Although SQLite has proven itself extremely flexible, there are some roles that are outside of its design goals. While SQLite may be able to perform in these areas, it might not be the best fit. If you find yourself with any of these requirements, it may be more practical to consider a more traditional client/server RDBMS product.
SQLite is able to support moderate transaction rates, but it is not designed to support the level of concurrent access provided by many client/server RDBMS products. Many server systems are able to provide table-level or row-level locking, allowing multiple transactions to be processed in parallel without the risk of data loss.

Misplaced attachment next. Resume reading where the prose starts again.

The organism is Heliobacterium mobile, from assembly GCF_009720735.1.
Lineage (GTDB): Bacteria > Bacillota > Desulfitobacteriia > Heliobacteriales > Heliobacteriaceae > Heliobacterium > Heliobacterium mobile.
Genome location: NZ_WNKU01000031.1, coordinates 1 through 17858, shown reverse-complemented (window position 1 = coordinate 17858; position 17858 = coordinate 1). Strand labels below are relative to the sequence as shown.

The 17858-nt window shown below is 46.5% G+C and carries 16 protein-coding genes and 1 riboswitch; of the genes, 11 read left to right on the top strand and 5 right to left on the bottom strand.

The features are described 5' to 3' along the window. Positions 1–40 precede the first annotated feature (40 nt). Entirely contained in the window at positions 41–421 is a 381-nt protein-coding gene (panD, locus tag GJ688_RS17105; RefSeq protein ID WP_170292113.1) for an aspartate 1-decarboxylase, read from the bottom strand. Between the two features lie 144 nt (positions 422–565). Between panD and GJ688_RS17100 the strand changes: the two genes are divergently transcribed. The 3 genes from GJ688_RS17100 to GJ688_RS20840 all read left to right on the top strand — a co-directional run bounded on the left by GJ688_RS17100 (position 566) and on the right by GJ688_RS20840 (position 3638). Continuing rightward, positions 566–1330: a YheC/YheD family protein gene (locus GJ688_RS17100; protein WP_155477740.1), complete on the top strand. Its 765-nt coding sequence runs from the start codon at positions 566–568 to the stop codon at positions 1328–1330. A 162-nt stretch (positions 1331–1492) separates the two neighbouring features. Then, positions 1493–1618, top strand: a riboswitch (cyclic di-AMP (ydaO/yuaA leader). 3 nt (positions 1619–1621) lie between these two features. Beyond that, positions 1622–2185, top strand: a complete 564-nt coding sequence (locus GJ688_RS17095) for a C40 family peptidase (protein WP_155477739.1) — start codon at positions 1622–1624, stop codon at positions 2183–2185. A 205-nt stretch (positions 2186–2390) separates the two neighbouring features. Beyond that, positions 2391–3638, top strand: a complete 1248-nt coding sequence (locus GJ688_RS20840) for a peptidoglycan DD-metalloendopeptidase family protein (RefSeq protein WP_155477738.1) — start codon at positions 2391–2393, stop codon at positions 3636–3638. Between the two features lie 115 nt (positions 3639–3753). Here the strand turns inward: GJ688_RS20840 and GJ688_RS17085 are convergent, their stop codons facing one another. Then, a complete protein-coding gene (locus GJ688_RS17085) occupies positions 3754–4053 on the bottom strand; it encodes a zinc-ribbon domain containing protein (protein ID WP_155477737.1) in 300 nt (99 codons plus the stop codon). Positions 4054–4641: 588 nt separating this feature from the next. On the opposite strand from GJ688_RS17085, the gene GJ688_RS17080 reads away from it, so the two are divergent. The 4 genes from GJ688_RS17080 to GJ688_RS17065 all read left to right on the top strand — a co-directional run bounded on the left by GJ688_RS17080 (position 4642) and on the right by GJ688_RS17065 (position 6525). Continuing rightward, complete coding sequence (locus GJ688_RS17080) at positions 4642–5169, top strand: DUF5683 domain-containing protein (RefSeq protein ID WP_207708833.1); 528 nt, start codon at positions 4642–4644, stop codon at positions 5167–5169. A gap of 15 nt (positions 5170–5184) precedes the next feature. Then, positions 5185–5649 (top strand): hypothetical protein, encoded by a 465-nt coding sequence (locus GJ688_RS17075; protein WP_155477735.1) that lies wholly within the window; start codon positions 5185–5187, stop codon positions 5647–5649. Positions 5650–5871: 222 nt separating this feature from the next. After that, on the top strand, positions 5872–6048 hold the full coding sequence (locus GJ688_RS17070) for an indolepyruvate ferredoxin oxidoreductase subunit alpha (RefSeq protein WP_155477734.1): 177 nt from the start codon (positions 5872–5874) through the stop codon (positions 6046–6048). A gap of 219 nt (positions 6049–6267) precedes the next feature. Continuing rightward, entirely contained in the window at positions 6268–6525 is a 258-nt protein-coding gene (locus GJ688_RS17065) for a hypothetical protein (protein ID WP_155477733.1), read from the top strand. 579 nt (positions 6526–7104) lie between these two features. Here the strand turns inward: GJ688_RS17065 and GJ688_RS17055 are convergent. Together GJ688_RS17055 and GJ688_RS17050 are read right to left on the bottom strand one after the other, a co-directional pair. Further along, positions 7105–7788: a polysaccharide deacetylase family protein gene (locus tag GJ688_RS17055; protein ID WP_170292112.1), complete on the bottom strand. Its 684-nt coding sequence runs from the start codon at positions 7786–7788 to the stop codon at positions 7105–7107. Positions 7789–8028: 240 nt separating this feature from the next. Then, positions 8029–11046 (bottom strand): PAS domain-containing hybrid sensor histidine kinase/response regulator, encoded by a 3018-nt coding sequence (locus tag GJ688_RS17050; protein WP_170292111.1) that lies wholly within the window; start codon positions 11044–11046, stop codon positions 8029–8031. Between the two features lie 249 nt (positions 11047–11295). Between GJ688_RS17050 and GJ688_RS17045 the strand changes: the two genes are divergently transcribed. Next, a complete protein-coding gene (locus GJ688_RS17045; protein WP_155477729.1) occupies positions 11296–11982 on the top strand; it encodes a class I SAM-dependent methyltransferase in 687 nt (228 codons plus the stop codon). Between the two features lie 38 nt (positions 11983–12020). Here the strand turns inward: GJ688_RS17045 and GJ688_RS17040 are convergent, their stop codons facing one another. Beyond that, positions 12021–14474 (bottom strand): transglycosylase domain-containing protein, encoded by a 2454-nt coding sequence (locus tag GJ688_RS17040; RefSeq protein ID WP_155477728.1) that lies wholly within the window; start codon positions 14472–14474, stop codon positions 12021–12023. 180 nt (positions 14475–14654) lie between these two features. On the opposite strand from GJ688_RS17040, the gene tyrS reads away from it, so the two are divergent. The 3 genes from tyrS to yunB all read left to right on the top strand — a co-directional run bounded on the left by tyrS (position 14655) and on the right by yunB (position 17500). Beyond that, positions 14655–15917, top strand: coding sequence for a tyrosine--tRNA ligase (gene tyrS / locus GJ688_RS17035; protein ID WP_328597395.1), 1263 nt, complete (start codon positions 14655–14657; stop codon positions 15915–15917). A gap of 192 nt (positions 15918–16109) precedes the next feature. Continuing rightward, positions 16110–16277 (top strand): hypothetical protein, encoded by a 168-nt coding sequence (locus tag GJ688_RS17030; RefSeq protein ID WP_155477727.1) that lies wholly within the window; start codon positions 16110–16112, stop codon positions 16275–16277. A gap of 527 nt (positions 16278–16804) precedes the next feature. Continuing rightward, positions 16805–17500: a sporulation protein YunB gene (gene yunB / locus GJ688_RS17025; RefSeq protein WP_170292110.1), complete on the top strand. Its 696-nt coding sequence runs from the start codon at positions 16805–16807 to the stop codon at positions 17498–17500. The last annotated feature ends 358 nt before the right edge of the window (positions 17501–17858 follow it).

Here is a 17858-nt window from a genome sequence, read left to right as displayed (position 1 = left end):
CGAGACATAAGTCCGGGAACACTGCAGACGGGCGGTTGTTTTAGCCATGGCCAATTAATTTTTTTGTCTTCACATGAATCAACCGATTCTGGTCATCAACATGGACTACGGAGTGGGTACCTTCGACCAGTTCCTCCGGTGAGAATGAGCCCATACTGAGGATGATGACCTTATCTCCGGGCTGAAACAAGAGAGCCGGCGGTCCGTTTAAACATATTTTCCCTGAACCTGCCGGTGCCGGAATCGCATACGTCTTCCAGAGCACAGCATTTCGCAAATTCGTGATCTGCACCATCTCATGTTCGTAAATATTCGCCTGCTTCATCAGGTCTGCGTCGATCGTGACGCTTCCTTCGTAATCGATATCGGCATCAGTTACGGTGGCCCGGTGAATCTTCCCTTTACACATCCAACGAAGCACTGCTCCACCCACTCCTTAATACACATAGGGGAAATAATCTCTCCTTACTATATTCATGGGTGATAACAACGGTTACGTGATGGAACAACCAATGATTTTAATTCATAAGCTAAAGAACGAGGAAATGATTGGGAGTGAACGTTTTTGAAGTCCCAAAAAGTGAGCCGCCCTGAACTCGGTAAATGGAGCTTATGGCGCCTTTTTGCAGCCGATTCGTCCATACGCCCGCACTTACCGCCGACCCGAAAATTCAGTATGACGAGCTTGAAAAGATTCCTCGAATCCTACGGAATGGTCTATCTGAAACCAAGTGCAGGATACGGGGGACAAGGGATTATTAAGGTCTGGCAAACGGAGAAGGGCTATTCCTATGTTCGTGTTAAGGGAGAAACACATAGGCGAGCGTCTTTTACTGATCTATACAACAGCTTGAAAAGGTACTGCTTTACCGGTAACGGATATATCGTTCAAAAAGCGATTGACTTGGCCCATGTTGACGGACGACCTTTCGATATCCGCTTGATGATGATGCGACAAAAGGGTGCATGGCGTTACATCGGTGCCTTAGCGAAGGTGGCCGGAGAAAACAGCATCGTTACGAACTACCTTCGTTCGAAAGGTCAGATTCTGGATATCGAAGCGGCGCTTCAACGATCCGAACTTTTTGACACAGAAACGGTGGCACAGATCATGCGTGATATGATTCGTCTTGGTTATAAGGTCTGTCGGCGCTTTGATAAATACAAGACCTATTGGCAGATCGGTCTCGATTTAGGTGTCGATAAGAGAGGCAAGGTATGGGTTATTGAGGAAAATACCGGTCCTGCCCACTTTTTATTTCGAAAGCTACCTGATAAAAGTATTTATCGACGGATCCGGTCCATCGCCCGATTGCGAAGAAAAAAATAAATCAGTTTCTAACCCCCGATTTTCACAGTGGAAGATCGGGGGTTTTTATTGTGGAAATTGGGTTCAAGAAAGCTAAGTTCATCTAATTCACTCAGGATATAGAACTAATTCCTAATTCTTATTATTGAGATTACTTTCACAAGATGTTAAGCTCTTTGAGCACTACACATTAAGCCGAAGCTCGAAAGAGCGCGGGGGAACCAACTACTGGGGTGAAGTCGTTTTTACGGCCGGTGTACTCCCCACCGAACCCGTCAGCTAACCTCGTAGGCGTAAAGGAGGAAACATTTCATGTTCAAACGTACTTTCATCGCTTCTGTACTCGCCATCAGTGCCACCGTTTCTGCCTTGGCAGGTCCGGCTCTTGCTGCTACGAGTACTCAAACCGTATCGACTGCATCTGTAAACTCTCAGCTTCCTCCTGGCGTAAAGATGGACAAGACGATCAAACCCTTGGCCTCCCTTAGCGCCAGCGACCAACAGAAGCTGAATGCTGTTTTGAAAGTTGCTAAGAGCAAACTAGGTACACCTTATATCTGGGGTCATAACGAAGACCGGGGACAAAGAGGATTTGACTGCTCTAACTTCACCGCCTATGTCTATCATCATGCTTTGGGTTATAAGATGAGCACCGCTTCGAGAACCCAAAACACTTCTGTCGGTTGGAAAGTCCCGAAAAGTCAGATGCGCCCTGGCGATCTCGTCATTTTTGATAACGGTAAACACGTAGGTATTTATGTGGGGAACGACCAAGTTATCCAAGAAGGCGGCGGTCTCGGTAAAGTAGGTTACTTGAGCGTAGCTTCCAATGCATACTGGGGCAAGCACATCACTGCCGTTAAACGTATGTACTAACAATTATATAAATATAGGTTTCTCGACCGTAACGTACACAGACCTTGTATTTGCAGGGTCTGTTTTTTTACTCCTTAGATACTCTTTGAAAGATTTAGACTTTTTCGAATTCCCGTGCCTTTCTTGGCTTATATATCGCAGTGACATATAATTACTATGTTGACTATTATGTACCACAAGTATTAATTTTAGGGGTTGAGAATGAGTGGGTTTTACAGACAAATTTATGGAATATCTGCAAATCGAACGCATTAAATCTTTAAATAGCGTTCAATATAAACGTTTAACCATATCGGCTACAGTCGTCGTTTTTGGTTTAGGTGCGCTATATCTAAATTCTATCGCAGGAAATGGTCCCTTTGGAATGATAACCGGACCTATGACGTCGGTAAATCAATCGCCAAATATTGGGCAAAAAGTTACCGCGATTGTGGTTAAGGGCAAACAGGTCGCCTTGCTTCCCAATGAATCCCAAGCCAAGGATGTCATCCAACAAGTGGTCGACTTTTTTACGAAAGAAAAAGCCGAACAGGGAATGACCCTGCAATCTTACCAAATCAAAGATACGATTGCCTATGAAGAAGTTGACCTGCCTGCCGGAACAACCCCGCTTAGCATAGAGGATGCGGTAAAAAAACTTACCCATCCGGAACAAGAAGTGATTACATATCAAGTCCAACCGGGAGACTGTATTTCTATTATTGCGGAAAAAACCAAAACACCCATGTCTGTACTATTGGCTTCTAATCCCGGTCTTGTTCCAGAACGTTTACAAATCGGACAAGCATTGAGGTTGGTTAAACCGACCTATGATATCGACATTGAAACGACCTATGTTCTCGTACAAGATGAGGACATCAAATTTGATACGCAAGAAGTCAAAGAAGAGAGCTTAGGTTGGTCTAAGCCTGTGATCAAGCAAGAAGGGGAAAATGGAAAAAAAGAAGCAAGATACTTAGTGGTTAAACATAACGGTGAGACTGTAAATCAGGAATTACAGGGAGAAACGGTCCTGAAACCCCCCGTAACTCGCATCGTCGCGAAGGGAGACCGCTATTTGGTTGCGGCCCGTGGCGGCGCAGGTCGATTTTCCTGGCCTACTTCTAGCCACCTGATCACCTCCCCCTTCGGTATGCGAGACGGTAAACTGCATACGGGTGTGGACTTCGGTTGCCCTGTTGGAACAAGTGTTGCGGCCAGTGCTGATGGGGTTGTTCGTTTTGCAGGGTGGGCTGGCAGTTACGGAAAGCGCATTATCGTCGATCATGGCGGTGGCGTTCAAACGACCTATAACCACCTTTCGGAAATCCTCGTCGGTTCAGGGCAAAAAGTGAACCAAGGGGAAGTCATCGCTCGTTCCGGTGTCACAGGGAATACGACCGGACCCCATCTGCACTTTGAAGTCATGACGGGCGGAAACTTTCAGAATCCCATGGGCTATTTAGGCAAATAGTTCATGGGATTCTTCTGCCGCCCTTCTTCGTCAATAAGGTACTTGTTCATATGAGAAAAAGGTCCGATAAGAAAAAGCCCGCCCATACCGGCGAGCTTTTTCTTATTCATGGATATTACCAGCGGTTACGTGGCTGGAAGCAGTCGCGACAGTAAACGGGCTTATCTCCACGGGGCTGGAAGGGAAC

The concurrency protection offered by SQLite depends on file locks to protect against data loss. This model allows multiple database connections to access a database at the same time, but the whole database file must be locked in an exclusive mode to make any changes. As a result, write transactions are serialized across all database connections, limiting the overall transaction rate.
Depending on the size and complexity of your updates, SQLite might be able to handle a few hundred transactions per minute from different processes or threads. If, however, you start to see performance problems, or expect higher transaction rates, a client/server system is likely to provide better transaction performance.
It is not unusual to find SQLite databases that approach a dozen gigabytes ...